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Manton St Tales

United behind the play on tactics

Manton St Tales

Adelaide United’s loss to Perth Glory last Friday night is a lesson for players and coaching staff, writes Spiro Karanikos-Mimis.

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It’s hard not to sympathise with Tomi Juric.

At the end of United’s capitulation to Perth, he stormed down the player’s tunnel and headed straight for the change rooms.

Adelaide’s media manager tried desperately to get the Socceroo to stay on the pitch to be interviewed by Fox Sports and sign a mini-soccer ball for the supporters.

But he didn’t want a bar of it. He was right to be furious with what had played out before him.

Perth had turned a one-nil deficit into a two-one win on the back of sublime performances from Neil Kilkenny and Diego Castro.

All things being equal, Adelaide should have at least taken one point from this fixture.

Juric’s frustration seemed to stem from multiple chances going awry with much of his displeasure targeted at Mohamed Toure, who spurned multiple chances to play the ball to Juric in strong scoring positions.

We’ve discussed the uber-talented Mo Toure. But it is easy to forget that he is still very young and inexperienced.

The match against Perth was only his 15th appearance in the A-League. He is still fine-tuning his craft and poor decision making will be something we will have to tolerate until he’s got more game time under his belt.

(Interestingly, Mo Toure has only played 379 minutes of A-league football, which equates to roughly 25 minutes a match.)

But Juric’s frustration could also be because of the tactics employed by Adelaide in the second half.

The Reds started the game in a 4-3-3 formation, with Stefan Mauk playing an advanced number 10 role beside Juric.

In the second half, United adjust to a 4-4-2, with Mauk moving into a flat midfield formation with Joe Caletti and Mo Toure playing as a second striker with Juric.

The change in structure seemed to work early in the second half, but Perth adjusted and completely dominated in the last 30 minutes.

And whilst we can debate the decision to bring on Mo Toure instead of Nathan Konstandopoulos at half-time to replace Louis D’Arrigo (or the decision to take D’Arrrigo off at all to be fair), the most mind-boggling tactical change came soon after.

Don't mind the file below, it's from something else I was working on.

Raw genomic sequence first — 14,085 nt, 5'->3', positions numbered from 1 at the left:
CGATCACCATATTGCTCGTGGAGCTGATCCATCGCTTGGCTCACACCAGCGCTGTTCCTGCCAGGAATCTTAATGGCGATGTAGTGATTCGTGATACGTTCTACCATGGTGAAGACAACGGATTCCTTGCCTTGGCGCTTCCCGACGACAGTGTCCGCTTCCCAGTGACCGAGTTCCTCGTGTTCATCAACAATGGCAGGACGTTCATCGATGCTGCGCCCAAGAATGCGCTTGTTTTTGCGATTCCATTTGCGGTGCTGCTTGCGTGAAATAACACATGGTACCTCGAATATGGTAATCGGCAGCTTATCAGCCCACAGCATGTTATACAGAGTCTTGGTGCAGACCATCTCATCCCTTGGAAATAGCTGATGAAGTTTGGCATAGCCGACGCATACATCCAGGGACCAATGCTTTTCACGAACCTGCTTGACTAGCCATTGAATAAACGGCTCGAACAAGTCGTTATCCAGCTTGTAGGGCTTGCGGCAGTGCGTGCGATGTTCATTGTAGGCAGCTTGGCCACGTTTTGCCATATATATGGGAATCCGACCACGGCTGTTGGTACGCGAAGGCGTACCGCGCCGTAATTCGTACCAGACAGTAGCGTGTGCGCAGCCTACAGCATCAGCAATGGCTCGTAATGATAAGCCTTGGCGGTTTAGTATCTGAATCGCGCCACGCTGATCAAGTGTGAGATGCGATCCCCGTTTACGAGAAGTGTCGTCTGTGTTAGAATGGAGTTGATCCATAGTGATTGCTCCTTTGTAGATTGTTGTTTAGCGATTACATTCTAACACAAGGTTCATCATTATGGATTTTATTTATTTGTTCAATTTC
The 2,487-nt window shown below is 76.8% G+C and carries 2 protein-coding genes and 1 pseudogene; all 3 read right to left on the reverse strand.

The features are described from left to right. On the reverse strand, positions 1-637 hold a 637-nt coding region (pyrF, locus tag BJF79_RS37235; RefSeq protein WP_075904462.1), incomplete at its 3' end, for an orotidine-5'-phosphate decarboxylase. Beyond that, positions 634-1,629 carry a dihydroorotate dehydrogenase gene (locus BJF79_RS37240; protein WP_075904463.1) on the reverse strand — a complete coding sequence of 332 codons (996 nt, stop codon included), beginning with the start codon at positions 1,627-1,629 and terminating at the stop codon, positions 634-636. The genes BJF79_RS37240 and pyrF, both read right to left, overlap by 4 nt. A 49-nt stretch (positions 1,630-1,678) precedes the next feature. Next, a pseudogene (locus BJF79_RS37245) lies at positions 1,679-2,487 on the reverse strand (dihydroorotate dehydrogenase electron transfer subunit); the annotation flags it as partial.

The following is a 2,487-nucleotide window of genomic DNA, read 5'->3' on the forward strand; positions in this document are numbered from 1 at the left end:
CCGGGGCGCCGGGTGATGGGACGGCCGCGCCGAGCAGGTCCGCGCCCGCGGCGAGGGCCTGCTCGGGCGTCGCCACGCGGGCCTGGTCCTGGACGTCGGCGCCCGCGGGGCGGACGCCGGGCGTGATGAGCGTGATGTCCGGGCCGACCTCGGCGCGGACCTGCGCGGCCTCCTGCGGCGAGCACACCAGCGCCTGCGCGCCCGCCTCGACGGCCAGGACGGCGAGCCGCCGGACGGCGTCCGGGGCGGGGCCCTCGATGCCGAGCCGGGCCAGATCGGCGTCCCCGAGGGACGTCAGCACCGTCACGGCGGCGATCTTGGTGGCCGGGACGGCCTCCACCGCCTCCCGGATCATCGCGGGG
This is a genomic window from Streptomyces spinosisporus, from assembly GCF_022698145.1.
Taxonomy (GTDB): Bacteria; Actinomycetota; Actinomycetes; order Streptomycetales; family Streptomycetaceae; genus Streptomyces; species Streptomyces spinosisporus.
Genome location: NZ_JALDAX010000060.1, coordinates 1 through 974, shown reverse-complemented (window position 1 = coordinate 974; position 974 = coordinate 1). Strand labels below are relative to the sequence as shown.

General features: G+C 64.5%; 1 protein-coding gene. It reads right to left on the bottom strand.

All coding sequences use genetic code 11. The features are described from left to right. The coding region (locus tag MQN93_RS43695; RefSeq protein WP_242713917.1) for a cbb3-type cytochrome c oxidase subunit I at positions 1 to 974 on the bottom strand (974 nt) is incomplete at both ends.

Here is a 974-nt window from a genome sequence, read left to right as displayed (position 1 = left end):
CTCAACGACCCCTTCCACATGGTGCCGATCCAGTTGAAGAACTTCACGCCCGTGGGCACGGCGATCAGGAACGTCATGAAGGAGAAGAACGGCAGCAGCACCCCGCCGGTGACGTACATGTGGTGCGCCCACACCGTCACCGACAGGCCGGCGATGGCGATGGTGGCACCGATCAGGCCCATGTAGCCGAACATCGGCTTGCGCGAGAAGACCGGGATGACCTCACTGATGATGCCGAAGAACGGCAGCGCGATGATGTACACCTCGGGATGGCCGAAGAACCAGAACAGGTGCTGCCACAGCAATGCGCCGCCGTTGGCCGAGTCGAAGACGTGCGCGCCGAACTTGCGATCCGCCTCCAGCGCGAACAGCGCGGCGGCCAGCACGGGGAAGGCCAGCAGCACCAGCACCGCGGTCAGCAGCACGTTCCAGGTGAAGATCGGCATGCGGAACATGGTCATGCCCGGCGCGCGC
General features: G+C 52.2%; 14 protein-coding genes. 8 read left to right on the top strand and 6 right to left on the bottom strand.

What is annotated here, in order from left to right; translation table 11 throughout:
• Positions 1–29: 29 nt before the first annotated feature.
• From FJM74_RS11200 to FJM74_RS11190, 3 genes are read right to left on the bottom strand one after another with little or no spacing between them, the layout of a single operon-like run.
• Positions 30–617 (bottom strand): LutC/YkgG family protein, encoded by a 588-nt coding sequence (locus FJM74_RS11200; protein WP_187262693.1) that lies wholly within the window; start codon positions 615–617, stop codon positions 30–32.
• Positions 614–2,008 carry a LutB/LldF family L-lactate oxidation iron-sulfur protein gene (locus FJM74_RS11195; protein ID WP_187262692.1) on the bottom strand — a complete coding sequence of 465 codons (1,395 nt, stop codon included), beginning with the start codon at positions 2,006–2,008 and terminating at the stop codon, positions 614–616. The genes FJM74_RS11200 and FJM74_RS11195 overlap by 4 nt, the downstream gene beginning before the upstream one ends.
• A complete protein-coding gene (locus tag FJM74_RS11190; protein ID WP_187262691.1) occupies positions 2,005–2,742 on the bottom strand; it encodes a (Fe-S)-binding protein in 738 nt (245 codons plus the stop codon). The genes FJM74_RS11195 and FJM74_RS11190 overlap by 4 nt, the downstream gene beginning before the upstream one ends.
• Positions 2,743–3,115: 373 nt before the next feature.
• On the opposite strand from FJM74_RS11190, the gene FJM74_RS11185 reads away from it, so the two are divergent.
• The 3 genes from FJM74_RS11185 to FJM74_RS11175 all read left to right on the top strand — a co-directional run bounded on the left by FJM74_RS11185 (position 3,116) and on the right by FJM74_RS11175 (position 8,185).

When Ben Halloran took a knock and needed replacing, Adelaide had to take off Stefan Mauk also (whose game time is being managed to avoid further injury).

The reason a double change was required is due to the new rules which say that you can only stop the game three times to make your five substitutions.

Adelaide had taken off Yaya Dukuly early in the first half, with Veart unhappy at the youngster’s effort.

Only a few minutes later, they were forced to remove Michael Jakobsen who got injured. That was two breaks in play.

United’s Mohamed Toure. Photo: AAP/David Mariuz

The half-time substitution of D’Arrigo didn’t count towards the quota but the Reds could only stop the game once more after that to bring on two players.

At the time of the Mauk/Halloran double change, Veart et al had Michael Marrone, Konstandopoulos and Kusini Yengi to bring on. Adelaide was still winning at this point.

On came Yengi and Konstadopoulos and it threw Adelaide into disarray.

Kusini Yengi tried hard to play in an unfamiliar role on the right wing but, truth be told, struggled.

It was a head-scratcher as to why he was left to flounder there, whilst Mo Toure led the line with Juric.

It seemed logical that Mo Toure should switch to the wing role and leave Yengi and Juric to play up front. But it never happened.

Castro then drifted wide, capitalising on the fact that Yengi was clearly struggling in the role and Yared Abetew was on a booking, and the rest is now history.

United’s coaching staff needs to put their hand up and say they got it drastically wrong.

Subbing D’Arrigo at half time was baffling, especially since he wasn’t injured. He is pivotal in the Adelaide machine.

Playing Yengi at right wing was a mistake, further enhanced by the fact that the error wasn’t identified and adjustments made.

At a time when Perth had put their foot down, it seemed more appropriate to bring on defensive reinforcements and Michael Marrone seemed the logical change.

Instead, Adelaide played the last 20 or so minutes in what was essentially a 4-2-4 formation – and it was ugly.

A few weeks back, I wrote about the need to play well against more challenging opposition.

The addition of Craig Goodwin is a huge bonus for the Reds, with the winger being a goal and assist machine at A-League level.

His signing is a massive boost for the club and fans alike.

But Goodwin is just one person and Adelaide’s squad needs to find consistency quickly, especially if it wants to compete in finals.

Macarthur FC awaits the Reds this Friday night, and another loss could well see United struggling to make up ground on the other teams.

Spiro Karanikos-Mimis is InDaily’s soccer columnist.

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